The Society for Worldwide Interbank Financial Telecommunication (Swift), legally S.W.I.F.T. SC, is a Belgian banking cooperative providing services related to the execution of financial transactions and payments between limited banks worldwide. Its principal function is to serve as the main messaging network through which limited international payments are initiated. It also sells software and services to financial institutions, mostly for use on its proprietary "SWIFTNet", and assigns ISO 9362 Business Identifier Codes (BICs), popularly known as "Swift codes".
The Swift messaging network is a component of the global payments system. Swift acts as a carrier of the "messages containing the payment instructions between financial institutions involved in a transaction". However, the organisation does not manage accounts on behalf of individuals or financial institutions, and it does not hold funds from third parties. It also does not perform clearing or settlement functions. After a payment has been initiated, it must be settled through a payment system, such as TARGET2 in Europe. In the context of cross-border transactions, this step often takes place through correspondent banking accounts that financial institutions have with each other.As of 2018, around half of all high-value cross-border payments worldwide used the Swift network, and in 2015, Swift linked more than 11,000 financial institutions in over 200 countries and territories, who were exchanging an average of over 32 million messages per day (compared to an average of 2.4 million daily messages in 1995).Though widely utilised, Swift has been criticised for its inefficiency. In 2018, the London-based Financial Times noted that transfers frequently "pass through multiple banks before reaching their final destination, making them time-consuming, costly and lacking transparency on how much money will arrive at the other end". Swift has since introduced an improved service called "Global Payments Innovation" (GPI), claiming it was adopted by 165 banks and was completing half its payments within 30 minutes. The new standard which included Swift Go was supposed to be utilised in receiving and transferring low-value international payments. One of the significant changes was the transaction amount, which would not differ from start to the end. However, as of 2023, uptake was mixed. For instance, Alisherov Eraj, Alif Bank Treasury Department Swift Transfers & Banking Relationship Expert in the Republic of Tajikistan, describes that the leading cause for the late Swift Go adoption in Tajikistan was the Core Banking System itself. To connect to Swift Go, he adds, banking system interfaces needed to be upgraded and integrate with their software to be fully compatible, this hindered many banks from adopting the technology earlier.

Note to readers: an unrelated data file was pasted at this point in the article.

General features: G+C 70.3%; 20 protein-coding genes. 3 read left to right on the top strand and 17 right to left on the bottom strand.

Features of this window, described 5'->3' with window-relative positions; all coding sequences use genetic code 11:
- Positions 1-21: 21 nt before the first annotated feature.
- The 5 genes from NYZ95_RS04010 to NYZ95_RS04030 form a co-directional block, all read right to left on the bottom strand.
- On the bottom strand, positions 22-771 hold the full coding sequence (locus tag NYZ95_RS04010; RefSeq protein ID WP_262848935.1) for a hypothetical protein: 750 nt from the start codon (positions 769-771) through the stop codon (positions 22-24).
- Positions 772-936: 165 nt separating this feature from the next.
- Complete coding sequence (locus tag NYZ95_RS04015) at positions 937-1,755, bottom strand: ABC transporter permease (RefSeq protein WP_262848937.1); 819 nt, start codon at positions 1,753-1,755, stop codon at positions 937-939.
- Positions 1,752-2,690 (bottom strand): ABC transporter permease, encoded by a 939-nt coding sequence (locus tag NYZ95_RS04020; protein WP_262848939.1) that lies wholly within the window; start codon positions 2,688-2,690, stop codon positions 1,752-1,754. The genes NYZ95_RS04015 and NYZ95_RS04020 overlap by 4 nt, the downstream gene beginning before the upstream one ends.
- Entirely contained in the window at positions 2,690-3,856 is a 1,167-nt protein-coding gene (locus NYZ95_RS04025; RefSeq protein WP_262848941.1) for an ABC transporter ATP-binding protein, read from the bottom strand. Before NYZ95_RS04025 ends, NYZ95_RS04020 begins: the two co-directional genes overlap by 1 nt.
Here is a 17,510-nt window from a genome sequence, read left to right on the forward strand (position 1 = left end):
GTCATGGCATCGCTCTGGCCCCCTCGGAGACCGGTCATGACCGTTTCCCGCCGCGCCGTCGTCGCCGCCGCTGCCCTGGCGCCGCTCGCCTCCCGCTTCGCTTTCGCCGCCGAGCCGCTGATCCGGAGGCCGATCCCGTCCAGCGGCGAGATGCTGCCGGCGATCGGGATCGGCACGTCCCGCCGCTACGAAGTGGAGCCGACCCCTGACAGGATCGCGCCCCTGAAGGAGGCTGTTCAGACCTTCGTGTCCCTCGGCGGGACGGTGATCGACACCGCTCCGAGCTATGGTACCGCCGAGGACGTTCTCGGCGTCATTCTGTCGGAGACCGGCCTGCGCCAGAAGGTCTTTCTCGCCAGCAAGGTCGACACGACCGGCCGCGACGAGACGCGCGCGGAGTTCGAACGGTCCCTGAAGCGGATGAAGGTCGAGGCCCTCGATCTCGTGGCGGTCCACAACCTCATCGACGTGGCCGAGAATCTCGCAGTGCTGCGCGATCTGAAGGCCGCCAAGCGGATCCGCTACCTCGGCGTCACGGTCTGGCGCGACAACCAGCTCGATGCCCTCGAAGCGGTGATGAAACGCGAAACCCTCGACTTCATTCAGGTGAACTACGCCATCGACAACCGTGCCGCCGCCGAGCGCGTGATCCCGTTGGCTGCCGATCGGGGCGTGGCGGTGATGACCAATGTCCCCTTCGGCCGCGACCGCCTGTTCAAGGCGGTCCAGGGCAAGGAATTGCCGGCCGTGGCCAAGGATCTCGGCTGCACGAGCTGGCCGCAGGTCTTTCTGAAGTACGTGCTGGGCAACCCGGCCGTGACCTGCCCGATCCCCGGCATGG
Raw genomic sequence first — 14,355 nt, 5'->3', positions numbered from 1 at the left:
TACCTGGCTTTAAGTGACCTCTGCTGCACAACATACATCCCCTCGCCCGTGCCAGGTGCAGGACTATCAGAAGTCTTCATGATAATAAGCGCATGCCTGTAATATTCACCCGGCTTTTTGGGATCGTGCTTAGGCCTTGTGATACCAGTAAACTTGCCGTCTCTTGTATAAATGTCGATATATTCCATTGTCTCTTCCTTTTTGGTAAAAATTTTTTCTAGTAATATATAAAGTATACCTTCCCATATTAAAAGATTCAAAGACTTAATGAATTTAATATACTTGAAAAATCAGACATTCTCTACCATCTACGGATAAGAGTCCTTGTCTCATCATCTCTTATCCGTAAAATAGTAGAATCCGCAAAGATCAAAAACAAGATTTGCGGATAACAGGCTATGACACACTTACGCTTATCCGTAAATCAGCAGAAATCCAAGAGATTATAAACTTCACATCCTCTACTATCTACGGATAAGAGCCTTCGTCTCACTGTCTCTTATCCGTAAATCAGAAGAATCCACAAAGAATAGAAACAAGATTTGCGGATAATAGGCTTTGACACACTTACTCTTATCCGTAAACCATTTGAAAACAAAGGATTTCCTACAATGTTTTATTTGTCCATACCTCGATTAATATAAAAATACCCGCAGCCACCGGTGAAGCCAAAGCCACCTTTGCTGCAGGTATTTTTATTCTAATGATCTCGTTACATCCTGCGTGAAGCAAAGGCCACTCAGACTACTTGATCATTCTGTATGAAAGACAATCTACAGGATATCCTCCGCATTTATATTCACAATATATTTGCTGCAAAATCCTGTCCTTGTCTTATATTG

As a cooperative society under Belgian law, Swift is owned by its member financial institutions. It is headquartered in La Hulpe, Belgium, near Brussels; its main building was designed by Ricardo Bofill Taller de Arquitectura and completed in 1989. The chairman of Swift is Graeme Munro of United Kingdom, and its CEO is Javier Pérez-Tasso of Spain. Swift hosts an annual conference, called Sibos, specifically aimed at the financial services industry.

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